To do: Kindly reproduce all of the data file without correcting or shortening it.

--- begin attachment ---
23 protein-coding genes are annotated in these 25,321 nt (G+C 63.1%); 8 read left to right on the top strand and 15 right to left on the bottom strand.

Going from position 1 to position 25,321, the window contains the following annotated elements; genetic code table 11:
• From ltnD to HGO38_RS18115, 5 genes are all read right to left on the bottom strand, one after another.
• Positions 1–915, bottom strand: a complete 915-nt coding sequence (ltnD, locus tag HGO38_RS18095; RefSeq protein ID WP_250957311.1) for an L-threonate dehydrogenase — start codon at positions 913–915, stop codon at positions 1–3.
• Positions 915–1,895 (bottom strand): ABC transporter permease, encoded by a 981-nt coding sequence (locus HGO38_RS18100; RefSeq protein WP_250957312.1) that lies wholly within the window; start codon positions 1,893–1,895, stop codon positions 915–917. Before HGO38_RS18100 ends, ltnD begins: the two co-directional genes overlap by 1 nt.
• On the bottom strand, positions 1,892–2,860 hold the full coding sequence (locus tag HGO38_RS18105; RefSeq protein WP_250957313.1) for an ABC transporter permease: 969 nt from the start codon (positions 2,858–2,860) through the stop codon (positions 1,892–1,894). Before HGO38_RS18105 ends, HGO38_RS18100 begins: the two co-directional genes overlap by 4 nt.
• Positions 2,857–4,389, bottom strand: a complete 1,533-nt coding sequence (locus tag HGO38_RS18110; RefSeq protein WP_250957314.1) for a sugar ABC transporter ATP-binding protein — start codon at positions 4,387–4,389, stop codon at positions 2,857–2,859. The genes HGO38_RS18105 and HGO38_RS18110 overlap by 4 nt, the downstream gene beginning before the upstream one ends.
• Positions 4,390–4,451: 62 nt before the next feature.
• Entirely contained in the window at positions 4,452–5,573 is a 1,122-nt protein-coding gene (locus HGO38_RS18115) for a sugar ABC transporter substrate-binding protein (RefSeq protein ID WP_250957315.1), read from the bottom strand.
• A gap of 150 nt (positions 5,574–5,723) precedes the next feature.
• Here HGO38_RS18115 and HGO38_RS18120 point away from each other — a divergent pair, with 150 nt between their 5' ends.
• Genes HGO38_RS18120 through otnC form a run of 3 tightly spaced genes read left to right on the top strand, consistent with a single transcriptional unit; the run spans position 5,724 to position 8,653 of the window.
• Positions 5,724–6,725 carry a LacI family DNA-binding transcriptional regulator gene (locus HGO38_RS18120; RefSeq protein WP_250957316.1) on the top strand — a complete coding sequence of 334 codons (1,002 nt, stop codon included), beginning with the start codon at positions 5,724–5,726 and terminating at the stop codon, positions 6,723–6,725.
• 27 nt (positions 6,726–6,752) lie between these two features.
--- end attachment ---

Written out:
23 protein-coding genes are annotated in these 25,321 nt (G+C 63.1%); 8 read left to right on the top strand and 15 right to left on the bottom strand.

Going from position 1 to position 25,321, the window contains the following annotated elements; genetic code table 11:
• From ltnD to HGO38_RS18115, 5 genes are all read right to left on the bottom strand, one after another.
• Positions 1–915, bottom strand: a complete 915-nt coding sequence (ltnD, locus tag HGO38_RS18095; RefSeq protein ID WP_250957311.1) for an L-threonate dehydrogenase — start codon at positions 913–915, stop codon at positions 1–3.
• Positions 915–1,895 (bottom strand): ABC transporter permease, encoded by a 981-nt coding sequence (locus HGO38_RS18100; RefSeq protein WP_250957312.1) that lies wholly within the window; start codon positions 1,893–1,895, stop codon positions 915–917. Before HGO38_RS18100 ends, ltnD begins: the two co-directional genes overlap by 1 nt.
• On the bottom strand, positions 1,892–2,860 hold the full coding sequence (locus tag HGO38_RS18105; RefSeq protein WP_250957313.1) for an ABC transporter permease: 969 nt from the start codon (positions 2,858–2,860) through the stop codon (positions 1,892–1,894). Before HGO38_RS18105 ends, HGO38_RS18100 begins: the two co-directional genes overlap by 4 nt.
• Positions 2,857–4,389, bottom strand: a complete 1,533-nt coding sequence (locus tag HGO38_RS18110; RefSeq protein WP_250957314.1) for a sugar ABC transporter ATP-binding protein — start codon at positions 4,387–4,389, stop codon at positions 2,857–2,859. The genes HGO38_RS18105 and HGO38_RS18110 overlap by 4 nt, the downstream gene beginning before the upstream one ends.
• Positions 4,390–4,451: 62 nt before the next feature.
• Entirely contained in the window at positions 4,452–5,573 is a 1,122-nt protein-coding gene (locus HGO38_RS18115) for a sugar ABC transporter substrate-binding protein (RefSeq protein ID WP_250957315.1), read from the bottom strand.
• A gap of 150 nt (positions 5,574–5,723) precedes the next feature.
• Here HGO38_RS18115 and HGO38_RS18120 point away from each other — a divergent pair, with 150 nt between their 5' ends.
• Genes HGO38_RS18120 through otnC form a run of 3 tightly spaced genes read left to right on the top strand, consistent with a single transcriptional unit; the run spans position 5,724 to position 8,653 of the window.
• Positions 5,724–6,725 carry a LacI family DNA-binding transcriptional regulator gene (locus HGO38_RS18120; RefSeq protein WP_250957316.1) on the top strand — a complete coding sequence of 334 codons (1,002 nt, stop codon included), beginning with the start codon at positions 5,724–5,726 and terminating at the stop codon, positions 6,723–6,725.
• 27 nt (positions 6,726–6,752) lie between these two features.